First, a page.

Engaging all parts of the school community is a challenge.

When it came to the aspects of the whole school approach that schools found most challenging, Mental Health Leads scored themselves lowest in:

  • Consulting with staff, parents/carers and children and young people about the school mental health strategy (3.02 out of 7)
  • Providing guidance and support for parents/carers. In particular, their attempts to help them understand the impact of parental wellbeing on children (3.36 out of 7)
  • Developing non-teaching staff’s awareness and understanding of child and adolescent development (3.56 out of 7)
  • Providing opportunities for children and young people to support each other, e.g. peer mentoring (3.47 out of 7)

Taking part in the programme is having a positive impact on children and young people

As part of our ongoing evaluation of the programme, we have surveyed participants to find out more about the impact that their learning is having in school.

Key findings

After completing the programme:

  • 98% of respondents felt quite or very confident in identifying what they could do in their role as Senior Mental Health Lead and what they should refer to specialist support
  • 98% felt they had a better understanding of their role as an SMHL
  • 90% have adopted some practice that they learned from another participant on the course
  • 80% felt they now had a clear plan to prioritise their school’s mental health activity after the course, compared to just 30% before.

One of the unique aspects of Place2Be’s programme is the opportunity for every participant to have two individual consultations with a Place2Be clinician. These consultations help ensure that Mental Health Leads can apply their learning to their unique school context.

  • 96% of respondents felt that the consultations helped clarify what action they needed to take to achieve their prioritised aims.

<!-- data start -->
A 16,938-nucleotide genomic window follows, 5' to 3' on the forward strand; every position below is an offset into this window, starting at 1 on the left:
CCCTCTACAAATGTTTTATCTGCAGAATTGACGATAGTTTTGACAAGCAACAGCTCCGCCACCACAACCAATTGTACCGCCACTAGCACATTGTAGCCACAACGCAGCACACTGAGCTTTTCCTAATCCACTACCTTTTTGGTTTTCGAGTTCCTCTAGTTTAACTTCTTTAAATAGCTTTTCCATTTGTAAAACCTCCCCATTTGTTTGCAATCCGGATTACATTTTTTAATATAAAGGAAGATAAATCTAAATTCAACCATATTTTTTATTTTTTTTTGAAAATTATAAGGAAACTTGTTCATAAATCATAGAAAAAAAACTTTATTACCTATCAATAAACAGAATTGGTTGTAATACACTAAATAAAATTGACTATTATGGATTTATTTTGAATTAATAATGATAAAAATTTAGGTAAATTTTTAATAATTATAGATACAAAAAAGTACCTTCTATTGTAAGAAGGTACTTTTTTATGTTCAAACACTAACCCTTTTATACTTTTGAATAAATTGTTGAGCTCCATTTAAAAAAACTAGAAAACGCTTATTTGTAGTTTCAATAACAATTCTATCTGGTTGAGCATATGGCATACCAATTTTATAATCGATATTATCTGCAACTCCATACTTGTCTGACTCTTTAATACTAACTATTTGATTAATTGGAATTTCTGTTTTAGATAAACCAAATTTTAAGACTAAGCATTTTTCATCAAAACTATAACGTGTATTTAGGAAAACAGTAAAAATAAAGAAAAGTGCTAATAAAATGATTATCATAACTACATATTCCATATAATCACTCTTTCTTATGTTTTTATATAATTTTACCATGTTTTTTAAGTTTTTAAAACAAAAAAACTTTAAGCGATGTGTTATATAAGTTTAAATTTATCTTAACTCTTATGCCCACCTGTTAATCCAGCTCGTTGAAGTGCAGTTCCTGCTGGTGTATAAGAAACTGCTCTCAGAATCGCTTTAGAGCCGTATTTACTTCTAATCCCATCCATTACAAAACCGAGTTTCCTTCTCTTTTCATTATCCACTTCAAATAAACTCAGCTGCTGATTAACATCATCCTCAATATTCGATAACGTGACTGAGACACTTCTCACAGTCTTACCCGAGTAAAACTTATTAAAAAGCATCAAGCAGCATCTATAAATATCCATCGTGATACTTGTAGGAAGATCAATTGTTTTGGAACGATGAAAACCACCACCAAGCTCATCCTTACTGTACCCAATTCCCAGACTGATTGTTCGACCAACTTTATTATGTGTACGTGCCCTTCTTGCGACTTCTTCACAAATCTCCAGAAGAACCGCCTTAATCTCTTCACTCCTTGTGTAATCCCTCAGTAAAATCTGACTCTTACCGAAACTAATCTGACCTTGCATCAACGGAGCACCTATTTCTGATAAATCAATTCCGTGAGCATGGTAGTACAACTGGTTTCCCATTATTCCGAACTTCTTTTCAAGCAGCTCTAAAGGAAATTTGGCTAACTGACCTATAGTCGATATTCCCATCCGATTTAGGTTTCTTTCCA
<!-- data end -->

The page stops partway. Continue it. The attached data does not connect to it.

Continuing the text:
• 92% found the consultations helpful for developing their leadership in mental health.

Most importantly, 90% of respondents think some action they have taken as a result of this programme positively impacts pupils in their school.

The programme has made me much more confident in myself as the Mental Health Lead in the school, and it gave me lots to think about and reaffirm what I thought was good practice. I now have the confidence to have those conversations with parents, staff and pupils – it’s about not being afraid to talk about mental health and knowing the importance of talking about it. Headteacher with 30 years’ of experience working in schools


Overall, we have heard very positive feedback from this programme's first year of delivery, and we look forward to continuing to work with more schools across England in the coming academic year. Most importantly, we know that the programme is positively impacting the lives of children and young people across the country—and we will endeavour to extend that impact as far as possible in the future.


If you haven’t already accessed a grant from the DfE, it’s not too late. You’ll need to check your eligibility and reserve your grant by completing the DfE application service form. You can then book your place on our CPD-certified Department for Education-approved training. The programme will support you to develop your whole school approach to mental health and enable you to prioritise staff wellbeing.

Apply for Department for Education funding

News & blogs

School Senior Mental Health Leads – What Do We Know So Far

School Senior Mental Health Leads – what do we know so far?

Marina Smith takes a look at our first year delivering the Senior Mental Health Leads programme.

Read more
Kate Silverton RHS Sanctuary Garden

Nurturing and supporting the mental wellbeing of our young people

Our Ambassador Kate Silverton joined pupils from Viking Primary School at the RHS Chelsea Flower Show.

Read more
CHild playing with a toy house

We’ve got to join the dots between home and school

Sahir Permall, Director for Scotland, on the importance of communities coming together to keep the child at the centre.

READ MORE